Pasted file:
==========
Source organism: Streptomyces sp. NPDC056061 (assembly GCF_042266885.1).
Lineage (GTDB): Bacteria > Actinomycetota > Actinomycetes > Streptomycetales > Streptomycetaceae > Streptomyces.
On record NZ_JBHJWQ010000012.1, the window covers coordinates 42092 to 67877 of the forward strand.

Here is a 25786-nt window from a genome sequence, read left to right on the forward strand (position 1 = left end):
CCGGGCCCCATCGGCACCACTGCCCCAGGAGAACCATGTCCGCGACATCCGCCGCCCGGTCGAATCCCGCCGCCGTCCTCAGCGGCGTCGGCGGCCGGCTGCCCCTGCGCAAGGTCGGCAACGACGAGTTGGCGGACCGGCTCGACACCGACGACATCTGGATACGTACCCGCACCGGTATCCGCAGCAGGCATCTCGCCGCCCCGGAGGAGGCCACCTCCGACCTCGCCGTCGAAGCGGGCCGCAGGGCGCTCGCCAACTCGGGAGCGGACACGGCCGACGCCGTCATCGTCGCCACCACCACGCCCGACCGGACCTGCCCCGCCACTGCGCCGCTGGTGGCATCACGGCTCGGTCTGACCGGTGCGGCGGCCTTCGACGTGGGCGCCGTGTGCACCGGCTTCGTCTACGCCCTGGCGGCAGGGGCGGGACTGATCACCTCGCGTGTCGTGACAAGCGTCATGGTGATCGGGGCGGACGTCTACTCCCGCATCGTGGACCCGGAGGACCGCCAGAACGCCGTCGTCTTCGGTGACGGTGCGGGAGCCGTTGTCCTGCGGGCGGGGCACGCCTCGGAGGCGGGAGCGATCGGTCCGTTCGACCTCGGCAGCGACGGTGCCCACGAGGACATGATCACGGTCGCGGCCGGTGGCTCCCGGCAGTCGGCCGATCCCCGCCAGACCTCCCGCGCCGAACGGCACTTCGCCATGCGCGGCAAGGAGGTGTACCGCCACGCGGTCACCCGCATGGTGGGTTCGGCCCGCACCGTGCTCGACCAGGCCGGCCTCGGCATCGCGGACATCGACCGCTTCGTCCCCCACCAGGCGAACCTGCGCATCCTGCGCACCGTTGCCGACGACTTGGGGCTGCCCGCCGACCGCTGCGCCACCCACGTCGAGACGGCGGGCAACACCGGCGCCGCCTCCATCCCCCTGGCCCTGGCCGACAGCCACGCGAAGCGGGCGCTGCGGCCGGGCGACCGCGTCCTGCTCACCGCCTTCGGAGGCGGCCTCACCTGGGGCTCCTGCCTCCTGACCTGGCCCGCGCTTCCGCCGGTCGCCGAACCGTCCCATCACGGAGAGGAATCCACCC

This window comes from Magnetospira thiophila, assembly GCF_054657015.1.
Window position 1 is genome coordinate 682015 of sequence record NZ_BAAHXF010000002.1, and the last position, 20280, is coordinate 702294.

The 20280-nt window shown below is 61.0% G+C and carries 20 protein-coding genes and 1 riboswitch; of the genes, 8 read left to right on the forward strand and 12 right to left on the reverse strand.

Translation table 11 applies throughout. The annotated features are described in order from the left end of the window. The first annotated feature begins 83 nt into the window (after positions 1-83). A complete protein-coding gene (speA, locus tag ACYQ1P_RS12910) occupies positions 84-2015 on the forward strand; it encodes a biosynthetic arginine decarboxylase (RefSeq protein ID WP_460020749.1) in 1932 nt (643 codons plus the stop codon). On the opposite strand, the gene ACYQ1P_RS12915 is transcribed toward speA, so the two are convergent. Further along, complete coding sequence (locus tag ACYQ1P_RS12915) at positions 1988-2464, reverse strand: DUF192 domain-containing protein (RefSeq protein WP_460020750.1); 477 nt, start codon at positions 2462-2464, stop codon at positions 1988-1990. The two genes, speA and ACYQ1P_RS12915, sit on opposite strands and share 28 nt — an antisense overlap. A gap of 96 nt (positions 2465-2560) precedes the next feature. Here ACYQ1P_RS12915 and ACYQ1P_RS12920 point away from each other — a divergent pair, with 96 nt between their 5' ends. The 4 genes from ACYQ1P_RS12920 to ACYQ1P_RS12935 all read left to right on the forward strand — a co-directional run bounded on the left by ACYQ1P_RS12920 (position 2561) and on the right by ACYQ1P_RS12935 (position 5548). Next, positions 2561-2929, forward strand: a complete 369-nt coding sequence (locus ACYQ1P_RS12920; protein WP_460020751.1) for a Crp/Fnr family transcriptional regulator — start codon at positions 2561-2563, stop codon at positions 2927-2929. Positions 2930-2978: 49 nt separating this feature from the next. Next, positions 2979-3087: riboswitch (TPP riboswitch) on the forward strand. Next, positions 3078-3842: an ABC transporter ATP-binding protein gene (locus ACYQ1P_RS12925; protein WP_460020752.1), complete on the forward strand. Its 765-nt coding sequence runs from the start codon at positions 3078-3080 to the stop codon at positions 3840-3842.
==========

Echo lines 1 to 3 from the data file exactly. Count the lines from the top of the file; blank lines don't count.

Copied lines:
Source organism: Streptomyces sp. NPDC056061 (assembly GCF_042266885.1).
Lineage (GTDB): Bacteria > Actinomycetota > Actinomycetes > Streptomycetales > Streptomycetaceae > Streptomyces.
On record NZ_JBHJWQ010000012.1, the window covers coordinates 42092 to 67877 of the forward strand.